Healing From Complex Trauma & PTSD/CPTSD

A journey to healing from complex trauma.

A Cautionary Tale About ‘Healing’ Abuse, Child Abuse, Complex Trauma ~ Lilly Hope Lucario



I see people who have similar attitudes to the one I had throughout my 20’s and 30’s. I believed I was so strong. I wonder if these people who sound so like myself before, are actually traveling the same path I was…

Suppressing it all, because it was so terrible and painful.

Until I could not suppress it any longer. And my brain and body began to break down.

‘That’ was when I began to heal.

What may look like someone is being ‘so strong, a ‘warrior survivor’, and the ‘poster child’ for healing……….. may in fact not be doing what they need to do to heal, at all.

I hope in sharing this, it encourages people to reflect as to whether they are suppressing, or healing?

In figuring out that the trauma has been suppressed, people may seek help quicker.

You do not heal any other way, than confronting it all. processing it all and grieving it all.

If this path is not taken, the trauma will continue to affect the persons life in many ways.

~ Lilly Hope Lucario

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Author: Healing From Complex Trauma & PTSD/CPTSD

I am a survivor of complex and multiple trauma and abuse, who at the age of 40, began my healing journey. I am using my journey to recovery and healing, to help others, to help survivors feel less alone, validated, encouraged and to enable others to understand themselves more. Complex trauma, particularly from severe, prolonged childhood abuse, is profoundly life changing. Complex trauma produces complex adults. The journey to recovery is a painful, often lonely, emotional daily challenge and it is my aim to encourage others in their daily battle. ~ Lilly Hope Lucario

3 thoughts on “A Cautionary Tale About ‘Healing’ Abuse, Child Abuse, Complex Trauma ~ Lilly Hope Lucario

  1. This makes so much sense…that’s exactly what happened with me…thank you so much for sharing. This could be my story.

  2. Amen to that and thank you for sharing. I have 9/10 on ACE quiz…I wish I’d gotten help as a teenage. At 57, losing my job, narcissist abuse and little or no emotional support systems, I was just about pushed me over the edge. I had never realized how my C-PTSD (ACoA) had impacted my life/relationships. I’m working on my recovery with a ton more knowledge, but find my outer child sabotaging everything. I MUST take action steps now. Re-parent myself, journal more etc.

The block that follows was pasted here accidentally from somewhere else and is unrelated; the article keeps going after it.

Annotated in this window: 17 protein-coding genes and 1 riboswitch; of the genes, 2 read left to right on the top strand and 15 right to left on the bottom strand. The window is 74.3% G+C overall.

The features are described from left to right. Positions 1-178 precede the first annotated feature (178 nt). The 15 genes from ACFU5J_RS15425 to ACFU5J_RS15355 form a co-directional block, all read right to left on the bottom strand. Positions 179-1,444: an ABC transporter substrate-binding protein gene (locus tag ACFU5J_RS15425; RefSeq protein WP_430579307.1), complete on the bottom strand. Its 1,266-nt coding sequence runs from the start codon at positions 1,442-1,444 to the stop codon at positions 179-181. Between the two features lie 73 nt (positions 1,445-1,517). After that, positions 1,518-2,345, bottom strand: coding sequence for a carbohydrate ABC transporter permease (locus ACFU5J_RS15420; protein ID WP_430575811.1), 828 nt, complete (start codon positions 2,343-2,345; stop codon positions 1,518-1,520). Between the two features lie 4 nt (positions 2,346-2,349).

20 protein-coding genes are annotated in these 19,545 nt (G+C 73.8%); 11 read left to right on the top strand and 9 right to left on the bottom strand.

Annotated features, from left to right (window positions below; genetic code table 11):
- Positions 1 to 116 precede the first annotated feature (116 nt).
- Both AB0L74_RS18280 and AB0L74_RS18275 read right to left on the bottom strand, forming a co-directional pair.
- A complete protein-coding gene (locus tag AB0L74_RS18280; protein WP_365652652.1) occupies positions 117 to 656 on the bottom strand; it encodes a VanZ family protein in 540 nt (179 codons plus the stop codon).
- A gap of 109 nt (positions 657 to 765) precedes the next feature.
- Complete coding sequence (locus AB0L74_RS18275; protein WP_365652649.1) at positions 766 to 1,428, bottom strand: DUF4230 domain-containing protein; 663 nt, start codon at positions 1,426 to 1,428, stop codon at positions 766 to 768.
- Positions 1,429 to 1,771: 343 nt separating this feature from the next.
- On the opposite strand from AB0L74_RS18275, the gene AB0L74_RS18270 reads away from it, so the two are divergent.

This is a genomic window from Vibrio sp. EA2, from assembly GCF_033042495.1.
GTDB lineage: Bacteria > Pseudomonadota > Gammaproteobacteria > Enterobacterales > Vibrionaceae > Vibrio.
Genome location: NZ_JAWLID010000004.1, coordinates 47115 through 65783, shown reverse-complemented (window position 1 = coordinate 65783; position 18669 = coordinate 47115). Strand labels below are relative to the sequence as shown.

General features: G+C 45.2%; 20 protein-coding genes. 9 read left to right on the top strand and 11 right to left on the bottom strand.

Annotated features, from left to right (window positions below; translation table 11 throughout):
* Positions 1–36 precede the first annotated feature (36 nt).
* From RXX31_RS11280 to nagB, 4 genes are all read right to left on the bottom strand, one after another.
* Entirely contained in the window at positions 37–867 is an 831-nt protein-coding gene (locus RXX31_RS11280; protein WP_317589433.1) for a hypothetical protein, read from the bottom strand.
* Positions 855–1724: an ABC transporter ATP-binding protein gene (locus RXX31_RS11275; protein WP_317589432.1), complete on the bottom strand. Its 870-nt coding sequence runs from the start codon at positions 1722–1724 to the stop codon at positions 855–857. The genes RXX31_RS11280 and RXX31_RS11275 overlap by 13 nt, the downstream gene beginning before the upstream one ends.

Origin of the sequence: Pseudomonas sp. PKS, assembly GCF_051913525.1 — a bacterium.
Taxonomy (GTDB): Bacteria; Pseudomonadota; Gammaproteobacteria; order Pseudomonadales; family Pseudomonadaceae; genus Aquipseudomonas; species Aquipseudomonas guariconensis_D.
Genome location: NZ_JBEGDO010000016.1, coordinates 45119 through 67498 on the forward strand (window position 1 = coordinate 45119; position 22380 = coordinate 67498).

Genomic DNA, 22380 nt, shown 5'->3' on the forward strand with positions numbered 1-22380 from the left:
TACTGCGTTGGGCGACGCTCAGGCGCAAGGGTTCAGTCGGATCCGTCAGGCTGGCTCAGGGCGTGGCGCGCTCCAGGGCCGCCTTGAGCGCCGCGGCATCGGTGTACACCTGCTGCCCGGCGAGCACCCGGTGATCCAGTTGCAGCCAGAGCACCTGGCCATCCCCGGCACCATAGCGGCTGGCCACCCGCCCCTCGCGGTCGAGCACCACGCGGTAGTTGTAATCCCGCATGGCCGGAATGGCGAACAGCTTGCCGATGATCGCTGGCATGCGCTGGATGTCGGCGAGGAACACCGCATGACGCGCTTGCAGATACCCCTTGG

3. I saw this on Facebook and clicked on it. Why? Because you were stating my truth…I too fell to pieces in my forties. It took a long time and a group of fellow-sufferers to get me to a point where I realized I wasn’t crazy, just stuck in a place where avoidance had been a comfort zone. On advice from those friends, I opened my Historical Pandora’s Box and laid it all out in the open where I could look at it from an adult perspective…I had to rescue the young girl I had been at the time of my trauma. I had to teach her how to view it from her adult perspective. I had to teach her how to breathe when faced with triggers. I had to show her how to apportion the blame to those whose fault she had taken upon herself. I had to teach her to use her ability to see the positives, where she had been dwelling on the negatives to the point of rejecting positivity as something she didn’t deserve. I had to convince her that depression/anxiety medication was necessary in order to rebalance the chemistry of her brain, and she had to learn to stay on them for more than two years…to stay on them for as long as it takes because stopping them prematurely provided nothing but setbacks. It has been a revelation to me…I was able to write a submission to a federal inquiry, after which I received an unreserved federal apology for the injustices and illegalities that had been visited upon me (and many others) by those who had something to gain from our loss. It’s been a long and sometimes harrowing experience but I have never felt better in my heart and soul than I do today. I hope that others can learn what they need to do in order to rid themselves of the debilitating affects of complex post traumatic stress disorder. Thank you for starting this conversation…I wish you well.

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